Closing Mamak Restaurants Early May Lead To Khalwat, Says KIMMA

The Health Ministry may limit the operation hours of 24-hour eateries in Malaysia to midnight in their efforts to promote a healthy lifestyle.

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The Malaysian Indian Muslim Congress (KIMMA) is against limiting the operating hours of mamak restaurants and 24-hour eateries to midnight as it may lead to acts of khalwat

KIMMA president, Datuk Syed Ibrahim, believes that mamak restaurants provide a safe environment for people, especially for university students in the nighttime.

"These students hold study groups and discussions at a lot of
mamak restaurants that are open 24 hours, seven days a week. It is a safe environment where boys and girls can mingle," he said as reported by Malay Mail Online yesterday, 25 December.

"What's going to happen if you take this away from them? They may go somewhere else that isn't safe.

"For Muslim students, are they going to a friend's house with boys and girls mingling around, unchaperoned?" questioned Datuk Syed.

He opined that such situations could lead to acts of khalwat (close proximity) and arrests by religious officers.

Datuk Syed was commenting on the Health Ministry's latest initiative to fight non-communicable diseases (NCDs) such as stroke, heart attack, cancer, diabetes, asthma, and chronic respiratory diseases with a new set of policies to promote a healthier lifestyle. 

One of it is limiting the operating hours of eateries in the country to midnight. Datuk Syed thinks that there's more to these restaurants than just providing food.

He also stressed that changing the closing hours of eateries may not necessarily help with the ministry's aim of creating a healthier society, and that the government should instead educate Malaysians about better eating habits

Malaysians will just end up cooking and snacking at home if there are no restaurants open late at night, added Datuk Syed.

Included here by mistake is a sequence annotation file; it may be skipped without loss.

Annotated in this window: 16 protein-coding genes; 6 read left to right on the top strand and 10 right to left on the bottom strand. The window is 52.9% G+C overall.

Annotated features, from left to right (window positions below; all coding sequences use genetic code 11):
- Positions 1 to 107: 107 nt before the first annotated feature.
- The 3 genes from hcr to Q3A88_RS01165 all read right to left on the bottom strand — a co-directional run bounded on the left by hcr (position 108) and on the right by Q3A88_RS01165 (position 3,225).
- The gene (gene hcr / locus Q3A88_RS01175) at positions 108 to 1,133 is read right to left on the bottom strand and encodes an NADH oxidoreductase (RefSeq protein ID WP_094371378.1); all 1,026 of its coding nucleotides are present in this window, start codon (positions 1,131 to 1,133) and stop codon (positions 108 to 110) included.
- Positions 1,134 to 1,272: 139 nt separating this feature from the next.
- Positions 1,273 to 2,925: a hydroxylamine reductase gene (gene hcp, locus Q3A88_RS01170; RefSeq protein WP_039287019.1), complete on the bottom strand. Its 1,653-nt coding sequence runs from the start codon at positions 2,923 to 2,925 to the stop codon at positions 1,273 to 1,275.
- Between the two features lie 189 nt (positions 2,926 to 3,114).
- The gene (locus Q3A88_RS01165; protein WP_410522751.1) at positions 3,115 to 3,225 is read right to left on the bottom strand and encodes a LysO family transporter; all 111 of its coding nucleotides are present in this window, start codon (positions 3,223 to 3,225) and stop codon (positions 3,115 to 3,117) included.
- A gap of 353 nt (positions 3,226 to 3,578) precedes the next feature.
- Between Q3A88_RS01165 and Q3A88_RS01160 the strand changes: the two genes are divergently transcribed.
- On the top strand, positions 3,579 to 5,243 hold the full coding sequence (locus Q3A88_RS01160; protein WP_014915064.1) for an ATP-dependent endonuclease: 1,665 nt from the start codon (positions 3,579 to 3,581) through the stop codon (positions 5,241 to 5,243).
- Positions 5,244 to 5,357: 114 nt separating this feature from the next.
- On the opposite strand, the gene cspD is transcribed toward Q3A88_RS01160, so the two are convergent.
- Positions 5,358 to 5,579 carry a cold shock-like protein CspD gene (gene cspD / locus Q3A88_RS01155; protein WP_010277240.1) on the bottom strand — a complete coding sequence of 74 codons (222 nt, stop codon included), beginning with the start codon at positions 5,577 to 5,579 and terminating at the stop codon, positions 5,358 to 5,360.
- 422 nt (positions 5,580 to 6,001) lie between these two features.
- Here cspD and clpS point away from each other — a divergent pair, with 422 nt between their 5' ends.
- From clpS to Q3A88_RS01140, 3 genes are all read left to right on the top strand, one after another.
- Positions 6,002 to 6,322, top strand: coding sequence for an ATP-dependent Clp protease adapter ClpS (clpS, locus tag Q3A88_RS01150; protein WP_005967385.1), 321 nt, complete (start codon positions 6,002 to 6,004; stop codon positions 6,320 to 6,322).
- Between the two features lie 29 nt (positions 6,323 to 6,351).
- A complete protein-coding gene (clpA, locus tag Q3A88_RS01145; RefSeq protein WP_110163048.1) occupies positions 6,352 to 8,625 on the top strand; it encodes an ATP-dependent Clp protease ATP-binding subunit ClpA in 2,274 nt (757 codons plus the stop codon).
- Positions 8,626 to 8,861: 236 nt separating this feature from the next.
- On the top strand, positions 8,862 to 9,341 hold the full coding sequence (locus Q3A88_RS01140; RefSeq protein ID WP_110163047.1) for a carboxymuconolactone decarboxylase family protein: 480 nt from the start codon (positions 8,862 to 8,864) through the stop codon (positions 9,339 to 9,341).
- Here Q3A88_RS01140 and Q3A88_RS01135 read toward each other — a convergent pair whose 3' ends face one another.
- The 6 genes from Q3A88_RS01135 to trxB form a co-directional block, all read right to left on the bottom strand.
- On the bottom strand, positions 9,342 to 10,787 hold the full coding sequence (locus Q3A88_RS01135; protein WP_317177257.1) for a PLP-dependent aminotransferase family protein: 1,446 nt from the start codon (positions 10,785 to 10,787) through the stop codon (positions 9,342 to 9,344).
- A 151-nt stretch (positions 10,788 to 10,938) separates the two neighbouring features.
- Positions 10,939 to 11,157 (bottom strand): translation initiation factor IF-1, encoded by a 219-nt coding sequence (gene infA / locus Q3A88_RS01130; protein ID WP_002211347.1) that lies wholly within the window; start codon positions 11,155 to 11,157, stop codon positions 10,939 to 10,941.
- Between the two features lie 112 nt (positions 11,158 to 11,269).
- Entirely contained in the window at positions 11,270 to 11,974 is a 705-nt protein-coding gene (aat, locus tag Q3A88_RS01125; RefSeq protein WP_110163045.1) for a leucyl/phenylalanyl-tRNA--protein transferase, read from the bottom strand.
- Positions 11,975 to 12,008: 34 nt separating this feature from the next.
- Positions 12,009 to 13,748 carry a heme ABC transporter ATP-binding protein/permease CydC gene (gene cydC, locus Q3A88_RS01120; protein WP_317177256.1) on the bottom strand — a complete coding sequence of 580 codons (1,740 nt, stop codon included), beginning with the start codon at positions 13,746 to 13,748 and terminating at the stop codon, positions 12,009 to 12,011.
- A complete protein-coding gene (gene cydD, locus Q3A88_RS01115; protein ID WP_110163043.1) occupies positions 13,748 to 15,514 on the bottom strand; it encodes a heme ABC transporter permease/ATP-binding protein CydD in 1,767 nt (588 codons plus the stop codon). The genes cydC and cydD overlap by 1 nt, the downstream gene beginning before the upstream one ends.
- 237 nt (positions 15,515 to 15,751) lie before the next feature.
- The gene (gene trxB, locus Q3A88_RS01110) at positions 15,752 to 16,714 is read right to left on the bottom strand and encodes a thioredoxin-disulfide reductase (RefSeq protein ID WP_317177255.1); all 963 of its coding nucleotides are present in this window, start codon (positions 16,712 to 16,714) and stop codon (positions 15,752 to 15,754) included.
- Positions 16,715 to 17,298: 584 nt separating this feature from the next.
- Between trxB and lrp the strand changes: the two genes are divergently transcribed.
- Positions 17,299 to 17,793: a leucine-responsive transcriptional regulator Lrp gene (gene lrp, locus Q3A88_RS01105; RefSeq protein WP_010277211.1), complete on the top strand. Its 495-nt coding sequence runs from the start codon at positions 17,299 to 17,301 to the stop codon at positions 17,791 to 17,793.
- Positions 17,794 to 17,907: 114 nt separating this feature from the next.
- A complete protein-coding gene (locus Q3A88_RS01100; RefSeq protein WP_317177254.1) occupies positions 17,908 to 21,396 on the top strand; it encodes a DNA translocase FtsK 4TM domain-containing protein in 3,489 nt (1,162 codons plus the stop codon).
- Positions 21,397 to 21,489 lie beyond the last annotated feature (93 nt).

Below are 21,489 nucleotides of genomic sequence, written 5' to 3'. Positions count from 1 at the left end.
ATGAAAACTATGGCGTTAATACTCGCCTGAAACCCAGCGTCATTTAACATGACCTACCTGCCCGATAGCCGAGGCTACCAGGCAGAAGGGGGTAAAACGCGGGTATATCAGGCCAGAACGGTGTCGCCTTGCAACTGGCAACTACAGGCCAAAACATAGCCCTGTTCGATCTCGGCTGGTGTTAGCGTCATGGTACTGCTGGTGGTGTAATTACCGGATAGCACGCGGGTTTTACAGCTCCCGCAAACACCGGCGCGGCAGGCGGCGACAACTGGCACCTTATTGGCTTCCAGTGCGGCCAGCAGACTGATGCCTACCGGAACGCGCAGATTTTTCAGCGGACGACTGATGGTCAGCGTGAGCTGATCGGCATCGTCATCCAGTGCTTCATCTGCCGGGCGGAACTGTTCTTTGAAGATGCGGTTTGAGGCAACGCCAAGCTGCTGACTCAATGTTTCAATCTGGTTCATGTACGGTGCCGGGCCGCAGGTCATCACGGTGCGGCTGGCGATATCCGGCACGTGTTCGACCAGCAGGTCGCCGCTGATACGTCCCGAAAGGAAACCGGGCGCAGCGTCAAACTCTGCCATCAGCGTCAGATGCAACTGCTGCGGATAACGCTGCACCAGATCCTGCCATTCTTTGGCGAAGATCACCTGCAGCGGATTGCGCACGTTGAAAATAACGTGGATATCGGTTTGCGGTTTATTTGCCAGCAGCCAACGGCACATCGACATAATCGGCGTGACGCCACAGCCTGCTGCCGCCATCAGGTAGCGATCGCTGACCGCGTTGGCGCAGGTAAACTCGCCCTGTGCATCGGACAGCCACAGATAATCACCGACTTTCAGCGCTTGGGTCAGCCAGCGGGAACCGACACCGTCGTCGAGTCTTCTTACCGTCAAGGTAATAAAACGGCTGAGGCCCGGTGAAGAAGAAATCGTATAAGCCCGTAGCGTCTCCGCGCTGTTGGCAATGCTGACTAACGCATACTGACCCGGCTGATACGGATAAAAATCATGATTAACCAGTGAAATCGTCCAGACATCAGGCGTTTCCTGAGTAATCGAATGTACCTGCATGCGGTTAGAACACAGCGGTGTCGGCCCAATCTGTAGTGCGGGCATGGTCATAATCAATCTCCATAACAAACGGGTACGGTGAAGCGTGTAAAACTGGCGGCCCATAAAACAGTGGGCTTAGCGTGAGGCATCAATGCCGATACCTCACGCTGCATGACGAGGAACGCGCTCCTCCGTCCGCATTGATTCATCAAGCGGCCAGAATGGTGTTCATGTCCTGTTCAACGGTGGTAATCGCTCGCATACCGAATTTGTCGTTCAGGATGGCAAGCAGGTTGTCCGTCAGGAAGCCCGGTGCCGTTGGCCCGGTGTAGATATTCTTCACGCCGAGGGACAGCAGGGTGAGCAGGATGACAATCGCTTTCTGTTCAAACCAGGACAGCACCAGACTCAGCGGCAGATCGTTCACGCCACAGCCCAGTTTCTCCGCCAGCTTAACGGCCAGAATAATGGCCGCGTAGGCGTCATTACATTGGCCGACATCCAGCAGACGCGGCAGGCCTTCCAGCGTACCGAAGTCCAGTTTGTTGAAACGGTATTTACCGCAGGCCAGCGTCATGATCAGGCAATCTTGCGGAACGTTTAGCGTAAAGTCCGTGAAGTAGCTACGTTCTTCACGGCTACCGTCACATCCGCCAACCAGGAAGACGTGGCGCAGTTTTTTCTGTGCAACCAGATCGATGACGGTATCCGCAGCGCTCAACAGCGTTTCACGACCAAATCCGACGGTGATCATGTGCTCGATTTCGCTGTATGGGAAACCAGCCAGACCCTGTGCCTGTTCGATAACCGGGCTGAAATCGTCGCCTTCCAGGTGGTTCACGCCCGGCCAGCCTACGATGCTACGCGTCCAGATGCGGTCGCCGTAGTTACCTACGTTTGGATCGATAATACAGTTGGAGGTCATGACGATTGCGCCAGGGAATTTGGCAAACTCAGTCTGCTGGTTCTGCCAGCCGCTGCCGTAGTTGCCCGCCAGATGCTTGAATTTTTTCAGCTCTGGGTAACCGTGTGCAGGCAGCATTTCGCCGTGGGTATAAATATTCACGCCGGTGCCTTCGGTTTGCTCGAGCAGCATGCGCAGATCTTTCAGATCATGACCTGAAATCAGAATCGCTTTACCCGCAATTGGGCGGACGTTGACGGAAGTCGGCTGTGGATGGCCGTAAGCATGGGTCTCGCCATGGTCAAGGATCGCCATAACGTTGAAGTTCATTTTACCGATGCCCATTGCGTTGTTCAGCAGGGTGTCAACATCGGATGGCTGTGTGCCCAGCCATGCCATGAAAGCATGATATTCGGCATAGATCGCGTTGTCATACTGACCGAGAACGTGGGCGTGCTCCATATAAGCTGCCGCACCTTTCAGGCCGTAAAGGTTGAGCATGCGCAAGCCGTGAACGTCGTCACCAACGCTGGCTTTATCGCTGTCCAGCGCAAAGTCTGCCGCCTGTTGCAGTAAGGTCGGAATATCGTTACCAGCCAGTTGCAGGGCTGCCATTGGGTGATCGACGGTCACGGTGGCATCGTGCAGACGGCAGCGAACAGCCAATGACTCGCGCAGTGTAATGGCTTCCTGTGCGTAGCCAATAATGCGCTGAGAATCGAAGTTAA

"What are they going to do next? Tell people you can't cook after midnight? And what about during Ramadan month, when people need to have their sahur to fast the next day? Who is going to provide food service for them?" he asked.

He also pointed out that limiting the operating hours of restaurants in the country may affect the tourism industry

"We are known for our food throughout the world. Tourists come here and are amazed that food is available 24 hours a day. Have they thought how this would impact the tourism industry?" 

Another concern Datuk Syed raised was regarding factory workers who have irregular working hours and always turn to mamak restaurants for hot meals. 

"Where are these workers going to get their meal if they can't drop by mamak restaurants during their break? What about the security guards on night watch? Who is going to feed them?" Datuk Syed questioned. 

He said that KIMMA will prepare a counter-proposal and submit it to the Health Ministry when the government makes an official announcement on the new policies. 

Last week, Deputy Prime Minister Dato' Seri Zahid Hamidi informed that government has drawn up 13 new health-related policies to be implemented in 2018 and 2019

New Straits Times (NST) reported that the ministry is currently in the process of discussing the key policies.

It was reported that NCDs account for 73% of the deaths in Malaysia, with hypertension, diabetes, and cardiovascular diseases being the main killers. 

The 13 key policies the Health Ministry may implement to build a healthier Malaysia.

Image via New Straits Times

Do you think limiting restaurants' opening hours can help reduce health problems in the country? Let us know in the comment section below.

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